This selection turned out to be a challenge, as Meera was the youngest in the team, while others had worked for around four years in the business. One of Meera's responsibilities was to see that Khalid, a business development manager, performed to a tight schedule of visits to clients and capitalized on the market opportunities available. Khalid had recently married and a year earlier had obtained an MBA from an unknown local university, despite Rashid's insistence that he should improve his competence and apply to a quality university. Khalid was historically known to be lazy and complacent and would often miss deadlines. Soon after Meera took charge, human relations problems started to surface. Rashid was aware that this would happen. But things got gradually worse.

Under the new arrangement, Khalid was reporting to Meera, who was three years, his junior. Three weeks after Meera took charge, Khalid wrote to Rashid in Lahore, strongly complaining about Meera's behavior. He said that Meera liked giving orders and lost her temper on little things. Khalid said that not only was she insulting him in front of others, she showed no respect for his feelings and those of others in the office. Team morale was low and client service was suffering. Khalid concluded his letter by saying that he refused to work with such a "hard-nosed woman" and would report directly to Rashid till the matter was resolved.

Khalid enjoyed a good relationship with Rashid. Rashid appreciated Khalid's help on many occasions on personal matters, but found him not taking his growth, performance and development seriously. Khalid had not improved his analytical abilities, and selling skills despite all the opportunities that were provided by the company. Khalid had not even learned how to write a decent business proposal despite several requests by Rashid. Khalid routinely missed deadlines and needed to be followed-up constantly.

Rashid phoned Meera at her house to find out what was happening with Khalid. She said that Khalid was not following procedures and deadlines agreed with him and was in the habit of offering excuses. Each time she pointed this out to Khalid; he would get upset and throw a fit. "I am only doing my job!" she said. "I don't understand why he doesn't do what he is supposed to. After all, he is an adult, and should realize that he is responsible for delivering results. If he can't stand my guts, so be it!" She concluded.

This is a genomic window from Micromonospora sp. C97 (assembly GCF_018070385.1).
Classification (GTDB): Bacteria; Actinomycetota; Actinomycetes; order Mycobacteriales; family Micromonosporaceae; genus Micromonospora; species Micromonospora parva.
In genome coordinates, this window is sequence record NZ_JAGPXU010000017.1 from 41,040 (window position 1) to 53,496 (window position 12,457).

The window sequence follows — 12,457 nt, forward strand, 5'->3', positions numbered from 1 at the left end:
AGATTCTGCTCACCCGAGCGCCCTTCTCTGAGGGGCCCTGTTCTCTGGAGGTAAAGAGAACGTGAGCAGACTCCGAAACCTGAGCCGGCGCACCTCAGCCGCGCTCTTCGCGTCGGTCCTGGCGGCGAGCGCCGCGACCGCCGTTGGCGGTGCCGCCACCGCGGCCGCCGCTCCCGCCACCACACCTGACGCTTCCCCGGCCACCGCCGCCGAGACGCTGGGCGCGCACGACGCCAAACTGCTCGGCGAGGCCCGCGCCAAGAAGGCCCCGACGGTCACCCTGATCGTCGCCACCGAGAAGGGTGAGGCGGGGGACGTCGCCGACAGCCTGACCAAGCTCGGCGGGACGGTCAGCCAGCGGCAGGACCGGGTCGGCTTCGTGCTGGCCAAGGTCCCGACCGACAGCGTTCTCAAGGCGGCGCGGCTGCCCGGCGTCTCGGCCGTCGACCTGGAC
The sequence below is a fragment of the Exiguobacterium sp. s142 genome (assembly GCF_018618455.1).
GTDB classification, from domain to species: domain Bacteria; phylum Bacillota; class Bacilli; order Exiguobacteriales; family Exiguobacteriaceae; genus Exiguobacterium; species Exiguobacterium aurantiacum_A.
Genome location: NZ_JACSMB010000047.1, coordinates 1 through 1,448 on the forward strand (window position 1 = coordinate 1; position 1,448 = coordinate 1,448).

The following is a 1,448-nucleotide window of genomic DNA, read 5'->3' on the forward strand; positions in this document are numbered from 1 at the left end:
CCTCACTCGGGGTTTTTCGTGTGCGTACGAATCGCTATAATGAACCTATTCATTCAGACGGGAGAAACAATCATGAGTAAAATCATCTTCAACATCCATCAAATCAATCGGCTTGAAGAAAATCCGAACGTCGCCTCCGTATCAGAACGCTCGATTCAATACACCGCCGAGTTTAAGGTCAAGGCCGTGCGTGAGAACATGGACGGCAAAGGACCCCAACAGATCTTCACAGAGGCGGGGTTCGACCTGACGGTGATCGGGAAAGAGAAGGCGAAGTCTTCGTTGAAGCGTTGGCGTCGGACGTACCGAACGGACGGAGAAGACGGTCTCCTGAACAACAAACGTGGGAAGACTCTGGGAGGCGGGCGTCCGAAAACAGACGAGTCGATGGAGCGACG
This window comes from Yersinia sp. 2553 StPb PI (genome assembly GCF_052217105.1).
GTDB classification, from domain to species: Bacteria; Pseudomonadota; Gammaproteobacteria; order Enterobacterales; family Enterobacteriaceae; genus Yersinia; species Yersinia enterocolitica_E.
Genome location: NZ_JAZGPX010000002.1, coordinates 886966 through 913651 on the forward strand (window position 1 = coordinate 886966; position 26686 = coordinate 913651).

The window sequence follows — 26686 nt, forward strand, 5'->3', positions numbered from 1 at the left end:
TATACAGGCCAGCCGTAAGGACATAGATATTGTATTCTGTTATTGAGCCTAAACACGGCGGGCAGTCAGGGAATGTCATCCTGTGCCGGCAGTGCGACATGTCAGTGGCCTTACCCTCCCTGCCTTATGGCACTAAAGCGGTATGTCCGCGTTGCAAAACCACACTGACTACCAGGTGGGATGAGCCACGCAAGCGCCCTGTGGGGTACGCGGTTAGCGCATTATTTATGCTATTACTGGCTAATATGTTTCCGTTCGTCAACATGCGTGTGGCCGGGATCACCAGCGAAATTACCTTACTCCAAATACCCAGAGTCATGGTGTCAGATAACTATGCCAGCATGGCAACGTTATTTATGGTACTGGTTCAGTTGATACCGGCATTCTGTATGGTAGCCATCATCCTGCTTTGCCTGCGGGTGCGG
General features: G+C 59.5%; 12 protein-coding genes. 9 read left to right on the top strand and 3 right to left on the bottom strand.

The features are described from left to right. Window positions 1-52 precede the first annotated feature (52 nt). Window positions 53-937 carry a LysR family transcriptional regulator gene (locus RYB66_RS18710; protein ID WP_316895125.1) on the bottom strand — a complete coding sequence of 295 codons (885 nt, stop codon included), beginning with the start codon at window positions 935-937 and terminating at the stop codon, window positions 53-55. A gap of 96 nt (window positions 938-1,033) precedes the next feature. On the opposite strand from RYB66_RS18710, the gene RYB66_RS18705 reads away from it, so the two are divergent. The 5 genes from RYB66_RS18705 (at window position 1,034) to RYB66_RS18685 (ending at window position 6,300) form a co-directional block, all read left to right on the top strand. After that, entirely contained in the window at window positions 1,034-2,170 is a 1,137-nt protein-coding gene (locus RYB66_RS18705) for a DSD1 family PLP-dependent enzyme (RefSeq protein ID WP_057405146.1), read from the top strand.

Meera expressed her view that it is her job is to see the business flourish, and that it is everyone’s responsibility in the team to perform tasks assigned to them by focusing on the goal. There is no room for wasting time in pettiness, complaining and blaming. The workplace was not for playing politics, but for doing what one is paid for.

Question: What should Rashid do? As you would have gathered by now, it is very tempting for Rashid to dive in to save the day. If Rashid takes control of the situation, would it help or hinder the development process? While he cannot ignore this problem, how should he address it?

This case study has provoked plenty of discussion and reflection amongst managers in our learning programs. A diverse set of values, beliefs and perspectives surface. It would be interesting to see what you and your colleagues would advise ‘Rashid’.  

This true story dates back to 1999. How Rashid actually tackled the challenge has enabled the company to grow significantly in size and stature over the last five years. Valuable lessons have been drawn. I plan to share these in my future articles.

Aligning people to organizational vision and mission is vital to achieving sustained organizational success. To this end, we need to develop strategies that address needs and demands of our customers. The good news is that leadership can influence, guide and foster people’s thinking and behavior and overtime create an organizational culture characterized by delegation and empowerment.

[1] Book: Confidence (p.60)

[2] Courtesy: Navitus


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No matter how big your organization gets, continue to empower your people at every level to deliver. Only this way will size lead to advantage.